Donald Macintyre: This is the end of Likud as a force on the hard right

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It is a supreme historic irony that Ariel Sharon, in a coma in the Hadassah Hospital, does not - and may never - know that his decision to leave Likud, the party he helped to form a generation ago, was vindicated by the Israeli electorate last night. Unless last night's exit polls are spectacularly wrong, his new breakaway party will now lead and form a coalition which will take Israel into what last night became for its own domestic politics - and quite possibly for the wider Middle East - a new era.

In particular this is the end of Likud as the formidable force which has dominated Israel from the hard right - including when it was not actually in power - for so much of the past 30 years. The party that Mr Sharon deserted so spectacularly five months ago could grow again; Kadima, which has done less well, by several seats, than its leader, Ehud Olmert, had hoped, could even prove the one-election bubble that many have predicted.

But for all Mr Netanyahu's brave - in the face of this humiliation some might say hubristic - words about rebuilding the party last night, it is hard to envisage Likud returning to its former power without abandoning the ideology that has sustained it for a generation and without finally recognising, as Mr Sharon did, that maintaining a Jewish state while ruling over all the Palestinian territory seized in 1967 is not, in the end sustainable.

In the immediate aftermath of Ariel Sharon's stroke there was much speculation that Kadima would simply implode in the absence of the one man for whom it has seemed to be an exclusive vehicle. For all its showing is less than the polls predicted, this didn't happen. And what last night's vote decisively underlines is that in forming the party Mr Sharon was actually following public opinion as much as he was creating it. Kadima's objectives are limited: unilateral withdrawal from parts of the West Bank while annexing others; its vision - at least so far - a relatively bleak one of putting a physical and psychological barrier between Israel and as many Palestinians as possible.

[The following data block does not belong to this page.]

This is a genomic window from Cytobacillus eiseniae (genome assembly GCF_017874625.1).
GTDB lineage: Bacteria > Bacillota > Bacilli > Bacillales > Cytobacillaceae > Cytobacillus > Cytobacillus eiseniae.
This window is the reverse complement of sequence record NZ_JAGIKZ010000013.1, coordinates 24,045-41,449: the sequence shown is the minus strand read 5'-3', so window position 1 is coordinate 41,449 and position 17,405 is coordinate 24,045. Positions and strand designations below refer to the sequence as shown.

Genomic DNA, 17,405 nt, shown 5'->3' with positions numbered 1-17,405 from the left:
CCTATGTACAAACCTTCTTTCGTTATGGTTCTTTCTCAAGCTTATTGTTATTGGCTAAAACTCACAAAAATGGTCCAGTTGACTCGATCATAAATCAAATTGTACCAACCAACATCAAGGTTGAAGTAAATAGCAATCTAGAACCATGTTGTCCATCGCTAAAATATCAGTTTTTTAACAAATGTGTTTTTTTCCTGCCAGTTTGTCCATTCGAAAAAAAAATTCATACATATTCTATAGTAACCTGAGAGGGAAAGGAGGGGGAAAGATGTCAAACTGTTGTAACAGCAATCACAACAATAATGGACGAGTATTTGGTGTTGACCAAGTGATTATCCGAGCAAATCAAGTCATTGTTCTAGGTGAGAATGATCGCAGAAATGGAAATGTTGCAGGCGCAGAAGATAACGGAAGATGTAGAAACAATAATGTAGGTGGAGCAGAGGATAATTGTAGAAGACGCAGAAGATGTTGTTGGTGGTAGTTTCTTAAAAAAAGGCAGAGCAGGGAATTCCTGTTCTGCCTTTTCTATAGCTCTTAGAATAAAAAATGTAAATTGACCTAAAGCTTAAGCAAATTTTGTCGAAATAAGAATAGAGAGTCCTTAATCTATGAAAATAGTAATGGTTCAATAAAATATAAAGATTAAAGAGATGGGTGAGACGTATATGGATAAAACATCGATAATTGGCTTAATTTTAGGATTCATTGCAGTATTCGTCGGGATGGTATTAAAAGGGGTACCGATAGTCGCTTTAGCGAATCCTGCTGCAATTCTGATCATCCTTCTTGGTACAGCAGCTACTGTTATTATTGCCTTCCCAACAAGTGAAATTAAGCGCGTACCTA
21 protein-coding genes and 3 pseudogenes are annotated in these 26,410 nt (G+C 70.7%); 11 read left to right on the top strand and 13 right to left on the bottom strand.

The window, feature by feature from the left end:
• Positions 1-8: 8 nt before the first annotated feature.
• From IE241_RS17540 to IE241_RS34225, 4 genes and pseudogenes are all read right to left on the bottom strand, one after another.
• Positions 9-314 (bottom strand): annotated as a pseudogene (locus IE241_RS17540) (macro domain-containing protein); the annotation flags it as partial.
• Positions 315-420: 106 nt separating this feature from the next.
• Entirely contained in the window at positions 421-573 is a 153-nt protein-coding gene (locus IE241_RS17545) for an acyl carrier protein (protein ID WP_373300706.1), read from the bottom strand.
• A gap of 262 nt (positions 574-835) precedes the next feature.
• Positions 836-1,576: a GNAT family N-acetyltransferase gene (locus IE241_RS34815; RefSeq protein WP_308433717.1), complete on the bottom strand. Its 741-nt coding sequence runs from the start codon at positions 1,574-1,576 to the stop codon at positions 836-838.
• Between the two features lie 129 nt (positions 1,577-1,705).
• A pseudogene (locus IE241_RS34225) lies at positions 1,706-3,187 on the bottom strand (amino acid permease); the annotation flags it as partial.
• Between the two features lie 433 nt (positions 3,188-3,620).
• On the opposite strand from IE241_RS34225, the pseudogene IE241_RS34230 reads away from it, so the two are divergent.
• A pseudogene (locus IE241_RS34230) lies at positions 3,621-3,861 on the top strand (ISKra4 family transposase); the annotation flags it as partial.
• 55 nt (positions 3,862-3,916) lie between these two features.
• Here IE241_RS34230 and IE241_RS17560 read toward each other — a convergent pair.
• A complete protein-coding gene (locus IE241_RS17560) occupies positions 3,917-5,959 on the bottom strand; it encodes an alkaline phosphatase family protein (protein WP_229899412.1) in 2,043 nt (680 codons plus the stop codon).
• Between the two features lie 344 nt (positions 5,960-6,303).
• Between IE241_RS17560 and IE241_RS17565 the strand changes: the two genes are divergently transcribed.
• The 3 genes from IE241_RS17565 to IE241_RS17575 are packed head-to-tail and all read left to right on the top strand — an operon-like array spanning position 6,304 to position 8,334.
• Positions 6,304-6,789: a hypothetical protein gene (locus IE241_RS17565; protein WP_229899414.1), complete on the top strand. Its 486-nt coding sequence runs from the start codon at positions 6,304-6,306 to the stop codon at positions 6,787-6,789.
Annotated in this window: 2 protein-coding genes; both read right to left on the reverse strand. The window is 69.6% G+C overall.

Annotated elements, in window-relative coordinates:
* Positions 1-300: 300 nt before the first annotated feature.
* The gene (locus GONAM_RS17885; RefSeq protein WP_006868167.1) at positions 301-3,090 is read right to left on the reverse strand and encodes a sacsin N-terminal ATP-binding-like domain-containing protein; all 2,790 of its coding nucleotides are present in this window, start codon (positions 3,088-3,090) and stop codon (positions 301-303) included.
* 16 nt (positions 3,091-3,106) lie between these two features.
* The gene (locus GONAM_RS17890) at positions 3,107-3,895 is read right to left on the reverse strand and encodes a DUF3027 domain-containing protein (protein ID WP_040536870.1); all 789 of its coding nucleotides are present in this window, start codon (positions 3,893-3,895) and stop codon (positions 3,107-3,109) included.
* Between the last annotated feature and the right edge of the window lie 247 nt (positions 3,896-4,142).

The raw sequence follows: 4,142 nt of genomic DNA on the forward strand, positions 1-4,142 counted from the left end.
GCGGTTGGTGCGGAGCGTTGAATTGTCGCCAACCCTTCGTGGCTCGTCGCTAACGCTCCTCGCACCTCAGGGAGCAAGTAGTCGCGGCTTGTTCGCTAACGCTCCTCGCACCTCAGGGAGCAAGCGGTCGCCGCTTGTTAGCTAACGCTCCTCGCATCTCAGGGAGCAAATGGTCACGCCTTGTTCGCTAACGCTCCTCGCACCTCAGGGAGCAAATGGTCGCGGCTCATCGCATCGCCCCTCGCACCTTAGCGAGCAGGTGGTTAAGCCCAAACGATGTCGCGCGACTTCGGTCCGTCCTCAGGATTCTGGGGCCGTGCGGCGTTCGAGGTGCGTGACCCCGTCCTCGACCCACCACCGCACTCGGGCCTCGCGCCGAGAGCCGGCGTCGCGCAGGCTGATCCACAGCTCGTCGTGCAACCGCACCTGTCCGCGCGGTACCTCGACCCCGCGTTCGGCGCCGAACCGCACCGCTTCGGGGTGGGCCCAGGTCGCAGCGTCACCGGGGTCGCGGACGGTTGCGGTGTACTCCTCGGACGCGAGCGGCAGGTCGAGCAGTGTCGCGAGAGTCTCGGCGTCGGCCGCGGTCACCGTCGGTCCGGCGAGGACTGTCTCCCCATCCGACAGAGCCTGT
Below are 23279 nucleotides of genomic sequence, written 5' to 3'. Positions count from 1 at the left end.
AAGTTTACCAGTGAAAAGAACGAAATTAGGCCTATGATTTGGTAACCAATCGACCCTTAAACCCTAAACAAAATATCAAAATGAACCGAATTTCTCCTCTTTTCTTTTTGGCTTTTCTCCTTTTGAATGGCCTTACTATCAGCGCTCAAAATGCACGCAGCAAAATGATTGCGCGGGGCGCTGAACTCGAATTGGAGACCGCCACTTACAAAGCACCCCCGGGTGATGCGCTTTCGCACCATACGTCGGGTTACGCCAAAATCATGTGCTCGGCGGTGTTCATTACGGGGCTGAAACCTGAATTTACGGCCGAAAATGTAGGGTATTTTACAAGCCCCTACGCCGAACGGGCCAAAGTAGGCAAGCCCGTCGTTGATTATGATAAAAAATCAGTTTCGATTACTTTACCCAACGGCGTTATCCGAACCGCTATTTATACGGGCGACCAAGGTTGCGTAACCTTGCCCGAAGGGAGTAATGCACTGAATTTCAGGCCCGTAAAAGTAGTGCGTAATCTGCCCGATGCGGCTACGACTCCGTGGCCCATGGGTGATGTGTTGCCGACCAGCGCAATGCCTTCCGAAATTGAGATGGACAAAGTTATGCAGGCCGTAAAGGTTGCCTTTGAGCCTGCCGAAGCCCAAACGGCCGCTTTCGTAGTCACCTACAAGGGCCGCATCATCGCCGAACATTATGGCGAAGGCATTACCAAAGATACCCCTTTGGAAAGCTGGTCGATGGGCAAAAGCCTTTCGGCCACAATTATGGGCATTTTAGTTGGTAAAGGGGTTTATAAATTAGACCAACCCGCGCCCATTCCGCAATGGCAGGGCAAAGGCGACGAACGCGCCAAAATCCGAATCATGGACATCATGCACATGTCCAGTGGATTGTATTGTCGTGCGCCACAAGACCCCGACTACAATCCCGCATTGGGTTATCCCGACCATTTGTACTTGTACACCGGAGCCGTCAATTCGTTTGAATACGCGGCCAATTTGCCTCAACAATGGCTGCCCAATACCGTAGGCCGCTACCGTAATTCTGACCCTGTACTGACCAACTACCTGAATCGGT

Nevertheless five years ago Mr Olmert's clear statement that he intended to uproot more Jewish West Bank settlements would have been an unthinkable gamble; in this election it was an educated one, also vindicated by last night's exit polls. For if disengagement from Gaza last August proved anything, it was that that public opinion was shifting in favour of ending what a larger and larger number of Israelis are at last prepared to call the occupation.

That is reflected in the underlying message of last night's figures, which the discouraging success of a party many Israelis and almost all Palestinians see as close to fascist, Avigdor Lieberman's Yisrael Beiteinu, cannot disguise: the shrinking, overall, of the hard right in Israeli politics. The vote for parties which outright oppose the removal of settlements from occupied territory under any circumstances have dropped from around 40 to around 30 Knesset seats, if the exit polls are right.

Those who actively approve such withdrawals have delivered anything up to 66 seats. Since 22 of them are Labour's, Mr Olmert must surely now turn to the left to form a coalition if he is serious about pushing through his plan. To turn to Mr Lieberman and the right - for example because of reluctance to allot Labour key ministerial portfolios - would be to betray everything he has been saying over the past three weeks. Mr Olmert has indicated he plans to negotiate the new borders with the US rather than with the Palestinians. The trend in Israeli public opinion exhibited last night is a process, not a fait accompli; but that reinforces the argument that the international community and the US in particular would be missing a critical opportunity if they do not seek to capitalise on it to push the Olmert plan closer to one which might finally coax the parties towards a lasting peace.

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